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Professor Dr.

Waria Omar Amin


B.A, DP, M.A, M.Phil, PhD

ASPECTS OF THE VERBAL


CONSTRUCTION IN KURDISH

London University
1979

To my first Kurdish language teacher.


My Mother

III

IV

PREFACE
Generative grammar refers to a particular approach to the study of
syntax. It attempts to give a set of rules that will correctly predict which
combinations of words will form grammatical sentences. It aims at
describing a native speaker's tacit grammatical knowledge by a system of
rules that specify all of the well-formed, or grammatical, sentences of a
language. Generative grammar focuses primarily on the form of a
sentence. The rules also predict the morphology of a sentence.
The hypothesis of generative grammar is that, language is a structure
of the human mind. Its goal is to make a complete model of this inner
language Chomsky has argued that the properties of a generative
grammar arise from an "innate" universal grammar, it could be used to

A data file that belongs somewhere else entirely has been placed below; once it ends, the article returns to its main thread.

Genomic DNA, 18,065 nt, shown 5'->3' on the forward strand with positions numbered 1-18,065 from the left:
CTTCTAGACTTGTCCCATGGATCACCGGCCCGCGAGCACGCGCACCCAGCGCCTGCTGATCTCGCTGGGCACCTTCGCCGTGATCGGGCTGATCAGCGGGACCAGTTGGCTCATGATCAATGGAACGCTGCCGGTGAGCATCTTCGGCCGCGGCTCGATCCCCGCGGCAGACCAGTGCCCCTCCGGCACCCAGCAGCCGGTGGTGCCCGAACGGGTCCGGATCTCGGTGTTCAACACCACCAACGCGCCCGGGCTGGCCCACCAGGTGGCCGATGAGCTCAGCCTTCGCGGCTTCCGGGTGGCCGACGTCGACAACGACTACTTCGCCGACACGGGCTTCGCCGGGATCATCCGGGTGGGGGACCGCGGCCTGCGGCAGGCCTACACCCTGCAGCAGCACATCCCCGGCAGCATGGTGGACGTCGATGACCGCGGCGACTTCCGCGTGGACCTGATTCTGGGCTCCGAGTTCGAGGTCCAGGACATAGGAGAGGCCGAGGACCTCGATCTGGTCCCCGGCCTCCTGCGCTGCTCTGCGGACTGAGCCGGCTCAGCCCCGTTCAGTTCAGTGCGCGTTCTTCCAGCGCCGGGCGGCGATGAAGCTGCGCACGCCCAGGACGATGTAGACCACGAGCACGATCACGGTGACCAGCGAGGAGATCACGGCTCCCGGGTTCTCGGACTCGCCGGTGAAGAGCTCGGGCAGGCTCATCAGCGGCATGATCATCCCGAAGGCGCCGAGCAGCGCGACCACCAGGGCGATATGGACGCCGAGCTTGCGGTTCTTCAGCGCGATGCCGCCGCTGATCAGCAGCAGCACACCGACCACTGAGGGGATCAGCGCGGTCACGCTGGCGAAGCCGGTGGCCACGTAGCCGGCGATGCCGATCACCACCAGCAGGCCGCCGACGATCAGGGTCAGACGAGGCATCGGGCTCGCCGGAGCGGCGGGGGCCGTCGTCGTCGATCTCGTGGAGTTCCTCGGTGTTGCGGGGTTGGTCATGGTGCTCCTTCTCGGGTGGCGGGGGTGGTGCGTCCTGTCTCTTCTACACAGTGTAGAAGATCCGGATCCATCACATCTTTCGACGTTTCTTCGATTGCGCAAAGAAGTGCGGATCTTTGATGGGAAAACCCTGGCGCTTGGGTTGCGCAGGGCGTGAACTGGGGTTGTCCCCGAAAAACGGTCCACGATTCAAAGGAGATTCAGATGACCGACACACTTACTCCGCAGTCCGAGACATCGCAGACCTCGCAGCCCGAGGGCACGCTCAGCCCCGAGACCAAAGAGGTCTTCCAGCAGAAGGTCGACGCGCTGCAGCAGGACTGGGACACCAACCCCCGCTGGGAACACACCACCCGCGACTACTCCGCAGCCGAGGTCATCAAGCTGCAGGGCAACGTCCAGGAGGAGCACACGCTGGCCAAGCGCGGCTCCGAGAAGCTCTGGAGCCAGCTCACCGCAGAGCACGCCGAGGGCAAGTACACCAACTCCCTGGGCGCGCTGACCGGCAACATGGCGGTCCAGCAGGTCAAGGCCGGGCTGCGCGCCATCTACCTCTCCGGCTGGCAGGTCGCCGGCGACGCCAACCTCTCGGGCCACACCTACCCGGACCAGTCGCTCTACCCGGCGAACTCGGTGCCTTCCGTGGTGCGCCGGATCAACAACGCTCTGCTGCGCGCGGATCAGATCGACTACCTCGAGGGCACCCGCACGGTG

describe all human languages.
Chomsky believed that there would be considerable similarities
between languages' deep structures, and that these structures would
reveal properties, common to all languages.
. Generative grammar has been under development since the late 1950s,
and has undergone numerous revisions and has had a profound influence
on linguistics and other fields of thought.
This work is the first attempt to deal with Kurdish language within
the ASPECTS 1965 model of Chomiskys theory which was then the trend
in Linguistic analysis by which the transformational generative grammar
theory and theoretical linguistics